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Netflix Case Study Analysis Essay

“Creativity is thinking up new things. Innovation is doing new things.” — Theodore Levitt
The importance of this quote comes alive after reading the first three sentences within this case study. A statement by Reed Hastings, the founder and CEO of Netflix. “Well let’s separate the market into two phases. One is the phase of DVD, which peaks in five to 10 years and last for 20 to 30 years. Then there is the phase of Internet delivery, which peaks 20 or 30 years from now and lasts for 100 years” (Cengage). From the time Hastings founded Netflix in 1997, with his initial online DVD rental business idea, there has been many factors altering the business strategy of the company within it’s internal and external environment that has allowed Netflix to grow to where it is today. Netflix took of quickly and had already achieved economies of scale in as early as 2000, which coincidently was the same year they shifted their goal from DVD rentals to streaming video. From then, Hastings knew that within time DVD’s would be a thing of the past, and online instant streaming was a thing of the future.

He has been creative enough to be able to gain sustainable competitive advantage with other competitors, but more importantly he has been innovative enough to stay competitive with our society’s rapidly changing expectations for technology, which is a large barrier to this industry. Society’s rising demand for instant Internet streaming is causing their demand for DVD’s to decrease. Therefore, it seems as though DVD rentals are starting to fall from its peak and in return instant Internet streaming is starting to climb to the very beginning of its peak. Throughout this report the focus will stay on Netflix’s external environment, internal environment, current strategy, and future recommendations that keep Netflix “an e-commerce success story in an ever-changing business landscape” thanks to their early start in the subscription DVD rental industry, strong distribution capabilities, and loyal customers (Cengage). When first examining a company’s Strategic Management Process it is important to evaluate their mission statement in order to recognize who they believe they are as a company as well as their vision on how they want to continue to go forward in the future.

Netflix is unique for they do not have an official published mission statement, but Hastings expressed a clear vision for the future of Netflix at a conference in 2011. These points include: “becoming the best global entertainment distribution service, licensing entertainment content around the world, creating markets that are accessible to film makers, and helping content creators around the world to find a global audience”. After establishing a good understanding of the company’s mission statement the PESTEL (political, environment, social, technological, economical, legal) model is a general guideline that helps to analyze the general environment of the industry. Political forces seem to be low except for the most recent issue of higher postage prices, which would drastically decrease the DVD rental revenue. Environmental influences on the industry are always present, but they have very little influence on this industry. Social factors are extremely high and compliment the Technological factors which are also very high in this industry.

When Netflix first started, they were more focused on DVD rentals and conquered their strategy of providing convenient DVD shipping with more distribution centers and an efficient supply chain, which in return took over many brick and mortar DVD rental stores. However, with the rise of technology and the social pressures of having the latest forms of electronic devices there is an entirely new landscape of Wi-Fi ready entertainment devices that aids in Netflix’s other market, instant Internet streaming. Economic factors are very high, but this industry seems to tackle them with efficiency and ease. Even during the drastic recession in 2009, Netflix’s revenue increased to $305.7 million because of increased customer awareness and other benefits they provide. Lastly, Legal factors are low, for the biggest legal barrier for Netflix is gaining the rights from movie studios to get the first-run content as soon as possible. Once the external environment is generalized a series of opportunities and threats are established. “The key for any player in this marketplace is to win the digital fight” and the key factors in order to do this consist of: being first to market, having the best content, and scaling benefits (Cengage).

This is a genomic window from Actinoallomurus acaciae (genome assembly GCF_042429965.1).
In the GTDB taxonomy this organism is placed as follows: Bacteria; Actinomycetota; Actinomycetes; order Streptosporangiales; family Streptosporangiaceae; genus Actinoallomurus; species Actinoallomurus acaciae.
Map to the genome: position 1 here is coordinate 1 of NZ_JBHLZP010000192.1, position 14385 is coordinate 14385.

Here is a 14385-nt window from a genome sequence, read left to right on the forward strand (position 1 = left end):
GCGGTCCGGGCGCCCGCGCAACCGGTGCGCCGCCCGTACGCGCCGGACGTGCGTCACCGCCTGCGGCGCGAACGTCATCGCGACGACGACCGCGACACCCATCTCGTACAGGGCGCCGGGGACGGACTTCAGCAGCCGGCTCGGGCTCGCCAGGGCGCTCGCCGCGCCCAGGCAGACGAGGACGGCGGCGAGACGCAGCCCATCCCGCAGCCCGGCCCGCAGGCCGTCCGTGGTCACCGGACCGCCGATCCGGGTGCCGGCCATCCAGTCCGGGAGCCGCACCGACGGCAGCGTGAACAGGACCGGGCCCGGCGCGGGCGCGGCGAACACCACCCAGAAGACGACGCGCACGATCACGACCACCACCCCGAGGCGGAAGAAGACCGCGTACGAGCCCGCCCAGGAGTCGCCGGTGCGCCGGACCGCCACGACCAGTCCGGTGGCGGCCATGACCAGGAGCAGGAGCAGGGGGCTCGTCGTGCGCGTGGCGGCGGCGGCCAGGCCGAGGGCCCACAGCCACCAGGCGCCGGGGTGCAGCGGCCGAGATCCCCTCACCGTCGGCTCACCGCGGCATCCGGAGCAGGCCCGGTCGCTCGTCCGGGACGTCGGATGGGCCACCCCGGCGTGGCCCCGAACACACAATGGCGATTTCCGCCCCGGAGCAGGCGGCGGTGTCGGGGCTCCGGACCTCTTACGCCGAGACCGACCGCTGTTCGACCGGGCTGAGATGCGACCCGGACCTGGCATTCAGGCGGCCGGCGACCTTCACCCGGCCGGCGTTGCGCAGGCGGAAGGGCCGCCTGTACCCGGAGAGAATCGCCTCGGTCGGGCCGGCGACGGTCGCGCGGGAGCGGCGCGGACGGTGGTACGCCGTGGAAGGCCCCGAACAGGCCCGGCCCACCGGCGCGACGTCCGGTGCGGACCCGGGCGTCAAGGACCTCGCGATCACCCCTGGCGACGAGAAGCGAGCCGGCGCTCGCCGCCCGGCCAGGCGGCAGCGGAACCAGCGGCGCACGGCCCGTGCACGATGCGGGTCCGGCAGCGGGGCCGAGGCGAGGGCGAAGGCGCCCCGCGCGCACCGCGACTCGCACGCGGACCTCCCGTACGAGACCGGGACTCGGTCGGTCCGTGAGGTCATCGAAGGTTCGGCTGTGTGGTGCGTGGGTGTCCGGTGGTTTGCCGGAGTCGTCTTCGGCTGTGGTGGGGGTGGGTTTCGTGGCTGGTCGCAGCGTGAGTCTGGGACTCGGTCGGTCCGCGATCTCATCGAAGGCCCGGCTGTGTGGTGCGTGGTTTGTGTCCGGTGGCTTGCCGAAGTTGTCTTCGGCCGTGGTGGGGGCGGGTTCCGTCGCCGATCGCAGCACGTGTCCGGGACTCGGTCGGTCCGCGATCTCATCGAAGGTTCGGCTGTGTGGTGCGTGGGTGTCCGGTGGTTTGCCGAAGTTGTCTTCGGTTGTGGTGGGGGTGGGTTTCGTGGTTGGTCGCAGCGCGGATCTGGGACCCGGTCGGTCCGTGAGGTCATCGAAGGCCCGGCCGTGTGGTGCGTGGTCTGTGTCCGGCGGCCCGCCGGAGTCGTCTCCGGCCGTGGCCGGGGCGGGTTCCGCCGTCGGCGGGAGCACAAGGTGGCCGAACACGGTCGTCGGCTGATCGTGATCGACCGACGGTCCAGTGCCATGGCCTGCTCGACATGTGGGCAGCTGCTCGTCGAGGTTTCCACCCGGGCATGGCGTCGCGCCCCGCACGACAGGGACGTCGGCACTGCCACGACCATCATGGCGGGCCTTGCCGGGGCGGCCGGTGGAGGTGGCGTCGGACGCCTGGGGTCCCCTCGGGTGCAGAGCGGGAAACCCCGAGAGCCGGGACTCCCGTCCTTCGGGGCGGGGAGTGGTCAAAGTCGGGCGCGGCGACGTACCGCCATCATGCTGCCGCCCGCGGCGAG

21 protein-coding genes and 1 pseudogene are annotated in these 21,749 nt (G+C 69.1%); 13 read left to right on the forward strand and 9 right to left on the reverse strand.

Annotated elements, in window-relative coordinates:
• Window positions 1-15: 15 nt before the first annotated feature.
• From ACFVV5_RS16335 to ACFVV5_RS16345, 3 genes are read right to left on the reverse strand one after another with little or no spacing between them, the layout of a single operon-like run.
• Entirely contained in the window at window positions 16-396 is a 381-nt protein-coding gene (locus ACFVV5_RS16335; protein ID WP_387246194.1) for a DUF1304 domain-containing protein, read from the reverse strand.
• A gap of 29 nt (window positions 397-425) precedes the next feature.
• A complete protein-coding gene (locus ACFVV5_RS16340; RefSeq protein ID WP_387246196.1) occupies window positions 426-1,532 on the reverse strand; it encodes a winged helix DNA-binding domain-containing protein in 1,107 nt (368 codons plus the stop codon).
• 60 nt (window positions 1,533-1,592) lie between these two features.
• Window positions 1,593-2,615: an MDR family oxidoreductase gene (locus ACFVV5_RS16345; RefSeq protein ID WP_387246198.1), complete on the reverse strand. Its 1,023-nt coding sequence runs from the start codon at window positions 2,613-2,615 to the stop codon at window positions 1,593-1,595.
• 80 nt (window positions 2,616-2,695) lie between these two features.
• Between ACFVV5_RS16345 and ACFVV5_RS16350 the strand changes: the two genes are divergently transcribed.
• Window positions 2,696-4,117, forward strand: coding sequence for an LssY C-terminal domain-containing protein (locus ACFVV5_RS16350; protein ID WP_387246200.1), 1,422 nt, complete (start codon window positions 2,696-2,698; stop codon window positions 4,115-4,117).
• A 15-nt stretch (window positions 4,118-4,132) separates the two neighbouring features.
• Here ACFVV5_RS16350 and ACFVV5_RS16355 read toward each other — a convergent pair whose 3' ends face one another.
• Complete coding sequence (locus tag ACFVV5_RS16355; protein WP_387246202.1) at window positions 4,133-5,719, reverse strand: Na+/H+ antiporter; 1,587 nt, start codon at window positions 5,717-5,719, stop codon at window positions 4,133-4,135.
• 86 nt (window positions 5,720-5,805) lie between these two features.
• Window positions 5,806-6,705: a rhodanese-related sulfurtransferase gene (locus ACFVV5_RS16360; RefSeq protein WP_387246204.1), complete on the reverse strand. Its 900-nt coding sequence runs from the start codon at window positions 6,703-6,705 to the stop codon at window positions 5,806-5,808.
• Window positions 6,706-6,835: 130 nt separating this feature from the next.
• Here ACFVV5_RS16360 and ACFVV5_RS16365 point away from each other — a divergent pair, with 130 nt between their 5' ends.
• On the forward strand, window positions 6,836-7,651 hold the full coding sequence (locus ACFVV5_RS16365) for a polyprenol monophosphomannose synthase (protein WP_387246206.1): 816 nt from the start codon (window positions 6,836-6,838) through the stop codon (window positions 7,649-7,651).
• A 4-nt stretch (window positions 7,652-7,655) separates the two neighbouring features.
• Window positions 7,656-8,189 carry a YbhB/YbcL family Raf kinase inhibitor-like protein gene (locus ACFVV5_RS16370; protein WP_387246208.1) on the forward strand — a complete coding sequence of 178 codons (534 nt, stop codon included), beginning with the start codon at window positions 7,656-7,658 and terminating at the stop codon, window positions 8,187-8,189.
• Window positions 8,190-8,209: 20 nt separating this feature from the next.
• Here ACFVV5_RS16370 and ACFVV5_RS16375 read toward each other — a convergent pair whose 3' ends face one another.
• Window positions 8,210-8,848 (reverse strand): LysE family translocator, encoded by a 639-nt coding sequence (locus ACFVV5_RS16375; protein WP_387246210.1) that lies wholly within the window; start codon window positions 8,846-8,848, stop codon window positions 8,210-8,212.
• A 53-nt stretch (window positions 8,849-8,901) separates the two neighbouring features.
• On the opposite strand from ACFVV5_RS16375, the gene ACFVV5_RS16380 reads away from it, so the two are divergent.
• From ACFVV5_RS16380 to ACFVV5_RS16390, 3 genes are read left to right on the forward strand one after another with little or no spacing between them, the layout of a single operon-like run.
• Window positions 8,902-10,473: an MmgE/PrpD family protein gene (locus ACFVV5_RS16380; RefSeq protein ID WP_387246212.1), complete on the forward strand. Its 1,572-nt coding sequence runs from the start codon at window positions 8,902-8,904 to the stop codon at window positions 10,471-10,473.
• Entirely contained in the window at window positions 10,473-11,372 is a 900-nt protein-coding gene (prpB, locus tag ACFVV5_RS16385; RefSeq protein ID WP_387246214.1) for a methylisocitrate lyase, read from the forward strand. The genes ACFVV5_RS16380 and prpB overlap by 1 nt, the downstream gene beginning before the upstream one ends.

However, there are technological threats that come with developing these key factors like illegal downloads and Internet hackers. Therefore, Netflix had to stay cautious by carefully watching for signs of hackers. On the other hand, demographic trends of increasing population and expansion into foreign customers like China and India provoke certain opportunities that give Netflix the ability to create a competitive advantage. With that being said, there are five forces of competition within any industry that determine both competition and profitability. These forces are intertwined with each other and consist of: Rivalry among Competitors, Power of Buyers, Power of Suppliers, Threat of New Entrants, and Threat of Substitutable Products. The Power of Suppliers contains two different groups. Movie studio suppliers are associated with the DVD rental aspect of Netflix’s services and TV stations are associated with the Internet streaming aspect.

The Power of Suppliers is fairly low for the DVD rental side of the industry because the suppliers rely mostly on companies such as Netflix to purchase their DVDs even though soon DVDs will be a thing of the past. However, Netflix is able to create deals with the movie studios to buy the DVDs in bulk and therefore achieving economies of scale. This then sets a high barrier for new entrants into this aspect of the industry. However, the suppliers are still able to maintain some power by setting the 28-day policy prohibiting the release of their titles to the public. The suppliers have the most power on the Internet streaming side, which lead to competitive disadvantages. At the moment Netflix, still considers a large chunk of their revenue from DVD rentals therefore suppliers will continue to be reluctant in allowing instant streaming rights without increasing licensing fees. In this situation, the industry is more dependent on the suppliers because they have to fulfill their customer’s demands. Along with this comes the power of the buyers, which is the most constant force in the industry.